Exhibition Review: ‘Post African’ at Mzansi Gallery by Khehla Chepape Makgato

Khehla Chepape Makgato reviews ‘Post African’ at Mzansi Gallery, an exhibition that seeks to extend the debate about the ‘Post African’ and make fluid the definition of technology. Including works by Jessica Doucha, Pebofatso Mokoena, Neo Matloga and others, these works engage with the less obvious definitions of technology and their affects.

STORY Post African by ChepapeLEFT TO RIGHT: Jessica Doucha, Health And Safety Criterion (detail) (2014), cement and found objects; Neo Matloga, Mma, Re Ya Makgoweng – Salang (detail) (2014),
 drypoint etching; Pebofatso Mokoena, Eish Ntwana, U Waar? (detail) (2015), drypoint etching.
“I think that concepts like being African or being an Afrikaner, are generalisations that are too big for me to apply as a defining feature of how I assimilate my identity. I also think that a lot of the narratives of cultural identification in Southern Africa are problematic” says Mc Roodt, South African artist, curator and art teacher based in Barcelona, Spain. I spoke with Roodt via Skype from Barcelona about the title and concept of ‘Post African,’ an exhibition he co-curated with Sandile Radebe and Amber-Jade Geldenhuys.. ‘Post African’ is the artist-led collaborative exhibition at Mzansi Gallery in Melville, Johannesburg, featuring emerging South African artists working across themes and disciplines. Featured artists in the exhibition include Asanda Kupa, Jessica Doucha, Simon Fidelis, Malcom X Jiyane, Heidi Mielke, Muchiri Njenga, Steve Kwena Mokwena, Pebofatso Mokoena, Naadira Patel, Landi Raubenheimer, Mojaki Lebatla, Gina Kraft, Bongani Khoza, Claire Rousell, Shogan Ganas and Neo Matloga.
The show seeks to ask difficult questions and create continuous discussions around issues of belonging, culture, belief systems, heritage, colonialism, migration, technology, the legacy of apartheid and the concept of democracy instead of freedom. “As artists, we want to push the evolution of Pan-Africanism forward using our art” says Sandile Radebe. “We must define ourselves according to our own terms and in doing so, we bring something to the table. Playing the game of fitting in to so-called first-world standards does not serve us in our current condition. I’m not saying we should be ignorant of what is going on around of us but rather, that we shouldn’t be ignorant of the tools we have at our disposal – namely the African experience” Radebe emphasised.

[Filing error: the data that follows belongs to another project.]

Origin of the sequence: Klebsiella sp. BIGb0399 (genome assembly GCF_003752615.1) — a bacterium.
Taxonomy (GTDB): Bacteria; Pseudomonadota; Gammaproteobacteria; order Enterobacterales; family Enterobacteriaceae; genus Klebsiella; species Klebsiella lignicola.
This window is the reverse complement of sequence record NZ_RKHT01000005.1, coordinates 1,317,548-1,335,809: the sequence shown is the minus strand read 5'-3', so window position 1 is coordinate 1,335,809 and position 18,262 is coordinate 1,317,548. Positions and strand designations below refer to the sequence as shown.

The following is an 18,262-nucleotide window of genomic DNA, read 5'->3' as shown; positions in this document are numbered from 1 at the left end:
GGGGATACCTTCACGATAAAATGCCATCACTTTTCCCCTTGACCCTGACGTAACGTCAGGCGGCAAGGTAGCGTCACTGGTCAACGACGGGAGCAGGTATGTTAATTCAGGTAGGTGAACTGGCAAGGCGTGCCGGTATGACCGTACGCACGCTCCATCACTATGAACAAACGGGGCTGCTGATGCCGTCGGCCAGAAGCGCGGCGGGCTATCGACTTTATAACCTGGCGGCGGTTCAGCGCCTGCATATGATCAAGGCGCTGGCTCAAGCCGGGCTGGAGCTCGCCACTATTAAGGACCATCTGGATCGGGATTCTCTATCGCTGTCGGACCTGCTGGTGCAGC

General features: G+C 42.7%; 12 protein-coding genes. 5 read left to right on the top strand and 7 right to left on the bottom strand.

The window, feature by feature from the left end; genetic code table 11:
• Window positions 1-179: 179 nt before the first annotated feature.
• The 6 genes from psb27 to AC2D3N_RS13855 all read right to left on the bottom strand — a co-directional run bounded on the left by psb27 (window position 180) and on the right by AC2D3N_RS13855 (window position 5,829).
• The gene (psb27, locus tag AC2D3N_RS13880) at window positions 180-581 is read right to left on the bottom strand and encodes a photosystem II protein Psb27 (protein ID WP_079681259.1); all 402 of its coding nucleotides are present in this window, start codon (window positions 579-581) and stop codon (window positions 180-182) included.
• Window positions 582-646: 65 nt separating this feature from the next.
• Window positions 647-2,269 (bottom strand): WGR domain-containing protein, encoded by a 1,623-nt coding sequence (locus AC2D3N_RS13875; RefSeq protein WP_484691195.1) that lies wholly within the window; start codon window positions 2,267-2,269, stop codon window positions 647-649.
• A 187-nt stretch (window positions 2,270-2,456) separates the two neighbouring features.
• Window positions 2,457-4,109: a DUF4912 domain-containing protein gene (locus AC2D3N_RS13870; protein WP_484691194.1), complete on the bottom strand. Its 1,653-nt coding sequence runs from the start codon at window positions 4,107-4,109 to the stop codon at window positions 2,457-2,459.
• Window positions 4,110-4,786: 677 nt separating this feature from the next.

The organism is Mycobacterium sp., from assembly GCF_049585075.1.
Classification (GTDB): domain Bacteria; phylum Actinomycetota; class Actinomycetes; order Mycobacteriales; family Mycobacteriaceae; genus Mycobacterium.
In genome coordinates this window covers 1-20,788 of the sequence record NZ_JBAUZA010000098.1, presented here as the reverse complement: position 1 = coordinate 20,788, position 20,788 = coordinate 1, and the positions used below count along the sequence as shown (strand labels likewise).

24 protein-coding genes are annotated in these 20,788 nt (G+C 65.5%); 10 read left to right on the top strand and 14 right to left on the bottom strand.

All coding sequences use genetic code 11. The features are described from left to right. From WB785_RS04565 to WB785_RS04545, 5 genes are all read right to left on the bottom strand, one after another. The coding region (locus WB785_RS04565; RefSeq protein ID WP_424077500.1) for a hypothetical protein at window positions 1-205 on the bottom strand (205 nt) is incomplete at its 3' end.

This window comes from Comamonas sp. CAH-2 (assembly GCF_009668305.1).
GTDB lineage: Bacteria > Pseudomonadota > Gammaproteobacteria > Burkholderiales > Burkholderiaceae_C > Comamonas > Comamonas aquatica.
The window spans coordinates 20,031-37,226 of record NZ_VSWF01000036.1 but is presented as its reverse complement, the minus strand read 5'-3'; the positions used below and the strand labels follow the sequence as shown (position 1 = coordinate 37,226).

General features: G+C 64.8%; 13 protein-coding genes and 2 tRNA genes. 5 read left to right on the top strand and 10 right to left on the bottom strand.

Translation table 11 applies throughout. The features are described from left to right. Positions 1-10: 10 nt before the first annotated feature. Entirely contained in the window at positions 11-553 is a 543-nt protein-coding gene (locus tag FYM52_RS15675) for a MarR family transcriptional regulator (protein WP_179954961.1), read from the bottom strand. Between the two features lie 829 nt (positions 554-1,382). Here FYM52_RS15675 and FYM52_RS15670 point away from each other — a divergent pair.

These young curators are on a mission and the exhibition opens a series of long-awaited debates and opportunities for social cohesion. “We wanted to create paradoxes of putting things together that seem unrelated, uncommon and displaced” said Amber-Jade Geldenhuys, co-curator.
The array of emerging artists explores ways of reintegrating the past injustices and creating a way to the future. Some of the works on the show resonate with what renowned South African artist, playwright and novelist, Zakes Mda said about the significance of reconciliation, “If South Africa is to survive and prosper, reconciliation is absolutely essential. But true reconciliation will only happen when we are able to confront what happened yesterday without bitterness.” Of course we cannot sweep the past under the carpet and hope that we will suddenly live in brotherly and sisterly love without confronting issues of colonialism, racism and inequality head on.